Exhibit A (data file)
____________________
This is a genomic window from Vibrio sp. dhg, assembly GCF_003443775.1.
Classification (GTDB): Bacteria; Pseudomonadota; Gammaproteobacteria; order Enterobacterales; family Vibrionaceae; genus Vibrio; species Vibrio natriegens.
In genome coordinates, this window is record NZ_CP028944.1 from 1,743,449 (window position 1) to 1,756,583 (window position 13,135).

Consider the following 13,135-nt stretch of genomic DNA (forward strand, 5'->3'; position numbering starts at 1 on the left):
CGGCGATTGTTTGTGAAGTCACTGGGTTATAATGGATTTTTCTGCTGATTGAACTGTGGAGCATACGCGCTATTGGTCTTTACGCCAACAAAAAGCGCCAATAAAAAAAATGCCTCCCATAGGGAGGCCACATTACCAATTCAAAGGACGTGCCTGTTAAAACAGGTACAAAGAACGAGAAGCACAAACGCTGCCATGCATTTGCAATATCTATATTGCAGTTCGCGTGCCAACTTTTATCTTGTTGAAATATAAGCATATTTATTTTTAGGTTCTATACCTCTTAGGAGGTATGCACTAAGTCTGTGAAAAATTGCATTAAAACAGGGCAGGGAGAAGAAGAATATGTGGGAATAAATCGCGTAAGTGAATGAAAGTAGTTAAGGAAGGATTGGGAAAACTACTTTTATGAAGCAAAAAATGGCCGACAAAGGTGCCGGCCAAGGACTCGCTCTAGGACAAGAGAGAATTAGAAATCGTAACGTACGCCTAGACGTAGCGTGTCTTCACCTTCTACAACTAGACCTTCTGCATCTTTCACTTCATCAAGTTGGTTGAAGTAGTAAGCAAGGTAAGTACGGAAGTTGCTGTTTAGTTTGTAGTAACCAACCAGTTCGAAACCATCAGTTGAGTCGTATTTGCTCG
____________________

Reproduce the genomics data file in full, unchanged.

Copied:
This is a genomic window from Vibrio sp. dhg, assembly GCF_003443775.1.
Classification (GTDB): Bacteria; Pseudomonadota; Gammaproteobacteria; order Enterobacterales; family Vibrionaceae; genus Vibrio; species Vibrio natriegens.
In genome coordinates, this window is record NZ_CP028944.1 from 1,743,449 (window position 1) to 1,756,583 (window position 13,135).

Consider the following 13,135-nt stretch of genomic DNA (forward strand, 5'->3'; position numbering starts at 1 on the left):
CGGCGATTGTTTGTGAAGTCACTGGGTTATAATGGATTTTTCTGCTGATTGAACTGTGGAGCATACGCGCTATTGGTCTTTACGCCAACAAAAAGCGCCAATAAAAAAAATGCCTCCCATAGGGAGGCCACATTACCAATTCAAAGGACGTGCCTGTTAAAACAGGTACAAAGAACGAGAAGCACAAACGCTGCCATGCATTTGCAATATCTATATTGCAGTTCGCGTGCCAACTTTTATCTTGTTGAAATATAAGCATATTTATTTTTAGGTTCTATACCTCTTAGGAGGTATGCACTAAGTCTGTGAAAAATTGCATTAAAACAGGGCAGGGAGAAGAAGAATATGTGGGAATAAATCGCGTAAGTGAATGAAAGTAGTTAAGGAAGGATTGGGAAAACTACTTTTATGAAGCAAAAAATGGCCGACAAAGGTGCCGGCCAAGGACTCGCTCTAGGACAAGAGAGAATTAGAAATCGTAACGTACGCCTAGACGTAGCGTGTCTTCACCTTCTACAACTAGACCTTCTGCATCTTTCACTTCATCAAGTTGGTTGAAGTAGTAAGCAAGGTAAGTACGGAAGTTGCTGTTTAGTTTGTAGTAACCAACCAGTTCGAAACCATCAGTTGAGTCGTATTTGCTCG